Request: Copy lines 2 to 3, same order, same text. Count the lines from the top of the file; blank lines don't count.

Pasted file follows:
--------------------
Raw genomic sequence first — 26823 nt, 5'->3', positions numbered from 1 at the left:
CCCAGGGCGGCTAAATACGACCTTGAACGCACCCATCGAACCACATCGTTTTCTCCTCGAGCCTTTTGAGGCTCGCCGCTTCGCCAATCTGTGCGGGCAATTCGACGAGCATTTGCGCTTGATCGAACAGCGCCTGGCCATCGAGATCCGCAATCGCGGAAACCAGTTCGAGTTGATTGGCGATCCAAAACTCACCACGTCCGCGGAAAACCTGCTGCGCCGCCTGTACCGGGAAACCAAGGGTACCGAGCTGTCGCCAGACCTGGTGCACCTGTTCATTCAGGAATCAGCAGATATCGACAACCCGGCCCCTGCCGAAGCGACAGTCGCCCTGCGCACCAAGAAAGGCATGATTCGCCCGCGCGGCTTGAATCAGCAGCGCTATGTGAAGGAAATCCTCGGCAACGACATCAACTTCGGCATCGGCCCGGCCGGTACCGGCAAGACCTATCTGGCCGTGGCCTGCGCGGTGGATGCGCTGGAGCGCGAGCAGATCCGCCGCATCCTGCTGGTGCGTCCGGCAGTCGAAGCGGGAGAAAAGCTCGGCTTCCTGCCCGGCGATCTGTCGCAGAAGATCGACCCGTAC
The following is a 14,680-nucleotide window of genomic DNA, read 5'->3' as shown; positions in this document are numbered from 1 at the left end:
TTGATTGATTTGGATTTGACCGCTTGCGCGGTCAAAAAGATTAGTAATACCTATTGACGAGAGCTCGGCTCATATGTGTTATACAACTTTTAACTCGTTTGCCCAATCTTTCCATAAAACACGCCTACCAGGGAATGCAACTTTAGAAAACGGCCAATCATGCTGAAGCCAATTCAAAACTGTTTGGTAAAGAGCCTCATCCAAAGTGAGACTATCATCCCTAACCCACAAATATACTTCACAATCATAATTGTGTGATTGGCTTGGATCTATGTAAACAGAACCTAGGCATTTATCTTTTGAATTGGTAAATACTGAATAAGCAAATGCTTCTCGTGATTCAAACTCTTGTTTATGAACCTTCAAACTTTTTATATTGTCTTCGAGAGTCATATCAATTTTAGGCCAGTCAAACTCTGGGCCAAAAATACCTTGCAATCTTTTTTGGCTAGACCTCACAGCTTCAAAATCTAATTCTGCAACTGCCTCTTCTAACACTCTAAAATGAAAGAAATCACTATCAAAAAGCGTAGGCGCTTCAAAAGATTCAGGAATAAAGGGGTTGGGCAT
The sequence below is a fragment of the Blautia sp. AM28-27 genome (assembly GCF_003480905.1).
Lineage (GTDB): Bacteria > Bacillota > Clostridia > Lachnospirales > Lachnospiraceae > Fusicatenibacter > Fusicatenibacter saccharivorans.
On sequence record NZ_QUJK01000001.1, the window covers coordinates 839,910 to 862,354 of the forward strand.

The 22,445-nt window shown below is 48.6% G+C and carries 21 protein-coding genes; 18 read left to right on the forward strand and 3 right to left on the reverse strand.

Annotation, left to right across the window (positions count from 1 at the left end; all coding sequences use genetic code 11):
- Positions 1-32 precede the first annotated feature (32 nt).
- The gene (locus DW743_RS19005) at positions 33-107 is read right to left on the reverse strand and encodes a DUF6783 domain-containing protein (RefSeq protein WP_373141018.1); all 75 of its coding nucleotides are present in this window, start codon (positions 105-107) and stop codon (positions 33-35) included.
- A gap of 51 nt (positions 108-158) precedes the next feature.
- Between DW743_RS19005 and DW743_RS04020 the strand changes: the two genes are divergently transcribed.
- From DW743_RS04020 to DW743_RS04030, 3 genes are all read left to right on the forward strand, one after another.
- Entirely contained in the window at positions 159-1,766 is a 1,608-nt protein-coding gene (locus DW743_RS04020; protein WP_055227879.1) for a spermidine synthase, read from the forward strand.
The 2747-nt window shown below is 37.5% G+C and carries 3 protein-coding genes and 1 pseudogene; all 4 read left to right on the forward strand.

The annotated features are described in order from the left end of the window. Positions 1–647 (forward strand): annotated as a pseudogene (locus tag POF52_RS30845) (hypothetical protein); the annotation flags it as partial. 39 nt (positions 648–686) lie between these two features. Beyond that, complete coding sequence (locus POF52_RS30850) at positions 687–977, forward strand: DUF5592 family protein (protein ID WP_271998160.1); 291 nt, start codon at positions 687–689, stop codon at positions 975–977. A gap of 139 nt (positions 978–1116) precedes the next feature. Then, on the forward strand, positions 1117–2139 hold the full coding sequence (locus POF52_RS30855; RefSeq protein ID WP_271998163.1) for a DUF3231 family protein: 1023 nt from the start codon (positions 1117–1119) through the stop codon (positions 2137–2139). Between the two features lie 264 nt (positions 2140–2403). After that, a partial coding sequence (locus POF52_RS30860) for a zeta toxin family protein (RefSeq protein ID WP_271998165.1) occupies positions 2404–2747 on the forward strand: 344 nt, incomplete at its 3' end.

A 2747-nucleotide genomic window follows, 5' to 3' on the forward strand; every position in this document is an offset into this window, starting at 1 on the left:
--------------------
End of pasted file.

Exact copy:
CCCAGGGCGGCTAAATACGACCTTGAACGCACCCATCGAACCACATCGTTTTCTCCTCGAGCCTTTTGAGGCTCGCCGCTTCGCCAATCTGTGCGGGCAATTCGACGAGCATTTGCGCTTGATCGAACAGCGCCTGGCCATCGAGATCCGCAATCGCGGAAACCAGTTCGAGTTGATTGGCGATCCAAAACTCACCACGTCCGCGGAAAACCTGCTGCGCCGCCTGTACCGGGAAACCAAGGGTACCGAGCTGTCGCCAGACCTGGTGCACCTGTTCATTCAGGAATCAGCAGATATCGACAACCCGGCCCCTGCCGAAGCGACAGTCGCCCTGCGCACCAAGAAAGGCATGATTCGCCCGCGCGGCTTGAATCAGCAGCGCTATGTGAAGGAAATCCTCGGCAACGACATCAACTTCGGCATCGGCCCGGCCGGTACCGGCAAGACCTATCTGGCCGTGGCCTGCGCGGTGGATGCGCTGGAGCGCGAGCAGATCCGCCGCATCCTGCTGGTGCGTCCGGCAGTCGAAGCGGGAGAAAAGCTCGGCTTCCTGCCCGGCGATCTGTCGCAGAAGATCGACCCGTAC
The following is a 14,680-nucleotide window of genomic DNA, read 5'->3' as shown; positions in this document are numbered from 1 at the left end: